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South-African Folk-Tales by James A. Honey

Here the ram received him and pushed him off the loft again


Then the seven old animals climbed down from one another, stepped into the house, and satisfied themselves with the delicious food.

But when they had finished, there still remained a great deal of food, too much to take with them on their remaining journey, and so together they contrived a plan to hold their position until the next day after breakfast.

The dog said, "See here, I am accustomed to watch at the front door of my master's house," and thereupon flopped himself down to sleep; the bull said, "I go behind the door," and there he took his position; the ram said, "I will go up on to the loft"; the donkey, "I at the middle door"; the cat, "I in the fireplace"; the goose, "I in the back door"; and the cock said, "I am going to sleep on the bed."

The captain of the robbers after a while sent one of his men back to see if these creatures had yet left the house.

The man came very cautiously into the neighborhood, listened and listened, but he heard nothing; he peeped through the window, and saw in the grate just two coals still glimmering, and thereupon started to walk through the front door.

There the old dog seized him by the leg. He jumped into the house, but the bull was ready, swept him up with his horns, and tossed him on to the loft. Here the ram received him and pushed him off the loft again. Reaching ground, he made for the middle door, but the donkey set up a terrible braying and at the same time gave him a kick that landed him in the fireplace, where the cat flew at him and scratched him nearly to pieces. He then jumped out through the back door, and here the goose got him by the trousers. When he was some distance away the cock crowed. He thereupon ran so that you could hear the stones rattle in the dark.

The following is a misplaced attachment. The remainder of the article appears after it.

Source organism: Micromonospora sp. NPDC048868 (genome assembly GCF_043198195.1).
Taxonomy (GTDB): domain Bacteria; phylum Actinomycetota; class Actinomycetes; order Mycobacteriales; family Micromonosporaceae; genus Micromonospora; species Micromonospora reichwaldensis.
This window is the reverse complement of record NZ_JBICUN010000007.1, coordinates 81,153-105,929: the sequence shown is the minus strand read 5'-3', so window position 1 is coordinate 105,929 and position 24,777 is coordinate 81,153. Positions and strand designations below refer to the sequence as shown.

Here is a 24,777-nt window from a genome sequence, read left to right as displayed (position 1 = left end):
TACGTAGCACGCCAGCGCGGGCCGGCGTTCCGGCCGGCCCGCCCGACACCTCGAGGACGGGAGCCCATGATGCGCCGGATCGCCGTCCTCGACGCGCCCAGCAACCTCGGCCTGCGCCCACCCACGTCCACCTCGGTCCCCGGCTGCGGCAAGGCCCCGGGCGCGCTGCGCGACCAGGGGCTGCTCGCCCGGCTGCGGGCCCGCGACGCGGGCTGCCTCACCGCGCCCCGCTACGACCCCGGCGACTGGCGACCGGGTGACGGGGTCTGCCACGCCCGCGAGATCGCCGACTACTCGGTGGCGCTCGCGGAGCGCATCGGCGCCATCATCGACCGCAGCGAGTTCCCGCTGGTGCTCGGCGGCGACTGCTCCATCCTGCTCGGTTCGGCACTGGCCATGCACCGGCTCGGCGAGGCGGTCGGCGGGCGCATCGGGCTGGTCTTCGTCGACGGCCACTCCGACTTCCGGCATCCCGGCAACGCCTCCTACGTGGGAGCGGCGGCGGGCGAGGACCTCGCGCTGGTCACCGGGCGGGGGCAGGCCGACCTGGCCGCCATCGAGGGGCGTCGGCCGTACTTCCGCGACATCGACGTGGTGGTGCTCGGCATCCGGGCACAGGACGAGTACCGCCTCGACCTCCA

Purple and crimson and out of breath, he came back to his companions.

"Frightful, frightful!" was all that they could get from him at first, but after a while he told them.

"When I looked through the window I saw in the fireplace two bright coals shining, and when I wanted to go through the front door to go and look, I stepped into an iron trap. I jumped into the house, and there some one seized me with a fork and pitched me up on to the loft, there again some one was ready, and threw me down on all fours. I wanted to fly through the middle door, but there some one blew on a trumpet, and smote me with a sledge hammer so that I did not know where I landed; but coming to very quickly, I found I was in the fireplace, and there another flew at me and scratched the eyes almost out of my head. I thereupon fled out of the back door, and lastly I was attacked on the leg by the sixth with a pair of fire tongs, and when I was still running away, some one shouted out of the house, 'Stop him, stop h--i--m!'"

THE LION AND JACKAL

Not because he was exactly the most capable or progressive fellow in the neighborhood, but because he always gave that idea--that is why Jackal slowly acquired among the neighbors the name of a "progressive man." The truly well-bred people around him, who did not wish to hurt his feelings, seemed to apply this name to him, instead of, for instance, "cunning scamp," or "all-wise rat-trap," as so many others often dubbed him. He obtained this name of "a progressive man" because he spoke most of the time English, especially if he thought some of them were present who could not understand it, and also because he could always hold his body so much like a judge on public occasions.


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